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Russell Carlson      John Corbett      Julian Cowley      Stefan Gijssels      Walter Horn      Hugh Jarrid      Chris Kelsey      Budd Kopman      Jon Morgan      Harvey Pekar      Alexandre Pierrepont      Massimo Ricci      Alexander Schmitz      Derek Taylor      Dan Warburton      Kevin Whitehead     

publications   Jazziz, Urban Dialect, Isthmus

personal contacts   Harvey, who died recently, was one of the first national critics to review my music. We spoke on the phone several times and met once. Shortly before the movie based on his comic series, and so his life, American Splendor, was released, we spoke on the phone. I said that he must be excited. He said “I don’t know. I don’t see how I’ll make any money on it.” For his second review of one of my CDs, Fugu, he chewed out the community of Madison, Wisconsin, where I lived at the time, for insufficiently respecting and acknowledging my work. As it turned out, this was not an effective way to endear a musician to the local audience.

reviewed   Running with Scissors, Fugu, From the Diary of Dog Drexel, profile for Jazziz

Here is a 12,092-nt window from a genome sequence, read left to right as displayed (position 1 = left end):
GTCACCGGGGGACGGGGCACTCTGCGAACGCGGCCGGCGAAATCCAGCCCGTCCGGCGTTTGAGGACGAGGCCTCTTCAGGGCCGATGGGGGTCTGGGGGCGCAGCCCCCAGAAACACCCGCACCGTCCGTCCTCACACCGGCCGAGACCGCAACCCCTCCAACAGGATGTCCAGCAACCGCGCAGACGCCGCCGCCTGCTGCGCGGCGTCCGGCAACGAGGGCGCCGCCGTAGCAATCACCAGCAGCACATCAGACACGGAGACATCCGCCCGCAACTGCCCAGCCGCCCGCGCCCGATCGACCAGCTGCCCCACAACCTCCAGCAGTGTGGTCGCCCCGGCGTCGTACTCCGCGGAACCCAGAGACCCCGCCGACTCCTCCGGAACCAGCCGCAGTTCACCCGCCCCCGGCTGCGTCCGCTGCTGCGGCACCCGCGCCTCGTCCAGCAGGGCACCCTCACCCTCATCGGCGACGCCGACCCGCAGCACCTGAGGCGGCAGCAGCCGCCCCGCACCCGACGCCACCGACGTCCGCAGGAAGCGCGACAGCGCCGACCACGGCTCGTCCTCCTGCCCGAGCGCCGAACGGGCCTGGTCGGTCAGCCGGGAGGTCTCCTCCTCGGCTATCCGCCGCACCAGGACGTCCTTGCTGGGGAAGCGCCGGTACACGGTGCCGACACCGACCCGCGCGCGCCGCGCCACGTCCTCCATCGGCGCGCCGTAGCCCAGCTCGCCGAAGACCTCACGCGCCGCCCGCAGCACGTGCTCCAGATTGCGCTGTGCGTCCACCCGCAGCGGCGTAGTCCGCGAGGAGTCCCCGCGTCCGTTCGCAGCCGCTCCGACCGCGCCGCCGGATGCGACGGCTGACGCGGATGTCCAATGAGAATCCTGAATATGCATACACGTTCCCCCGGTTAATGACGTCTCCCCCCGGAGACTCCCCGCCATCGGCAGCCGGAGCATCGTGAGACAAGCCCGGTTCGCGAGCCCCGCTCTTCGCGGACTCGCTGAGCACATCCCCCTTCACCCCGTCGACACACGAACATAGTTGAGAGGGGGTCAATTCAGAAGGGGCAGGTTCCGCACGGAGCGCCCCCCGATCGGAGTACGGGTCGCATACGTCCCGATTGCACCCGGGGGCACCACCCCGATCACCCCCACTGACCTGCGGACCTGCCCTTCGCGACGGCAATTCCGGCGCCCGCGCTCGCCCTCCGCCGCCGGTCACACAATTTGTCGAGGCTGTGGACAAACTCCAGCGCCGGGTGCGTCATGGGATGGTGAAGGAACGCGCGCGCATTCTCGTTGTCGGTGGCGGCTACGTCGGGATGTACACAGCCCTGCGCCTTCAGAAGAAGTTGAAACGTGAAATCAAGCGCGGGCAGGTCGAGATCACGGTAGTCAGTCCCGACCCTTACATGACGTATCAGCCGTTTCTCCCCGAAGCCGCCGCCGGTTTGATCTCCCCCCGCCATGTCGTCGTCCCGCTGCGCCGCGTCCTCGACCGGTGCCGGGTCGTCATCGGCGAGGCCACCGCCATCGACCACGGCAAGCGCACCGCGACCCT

bias   Although Harvey was best known as writer of the American Splendor comic books and as the subject of the movie of the same name, and for his contentious appearances on the David Letterman Show, he was a long time jazz critic and collector. He had no apparent bias.

reviewership   For his pure, unsullied Harvey-ness 5 upturned noses.

musicianship   If he had been a musician, I think I would have read of it in American Splendor, but I don’t know for sure.

aggregate rating   5 upturned noses.

from Five Frozen Eggs   Fields wrote all of the compositions on this stimulating CD and plays them on guitar with pianist Marilyn Crispell, bassist Hans Sturm, and percussionist Hamid Drake. Despite often performing quietly, they take plenty of risks. Fields employs harmonic and rhythmic/metric concepts derived from composer Stephen Dembski, which he’s modified for use in an improvising context. Often his group’s playing, though not conventionally melodic, is lyrical. Much of the disc features thoughtful, pointillistic collective improvisation. Crispell’s the most aggressive player here and performs impressively. Her work ranges from pensive to jarringly percussive, but is always well thought out, inventive, and clearly articulated. Fields plays economically, concentrating on adding color to the ensemble. Sturm and Drake make valuable contributions, listening closely to what’s going on and responding with intelligence and creativity.

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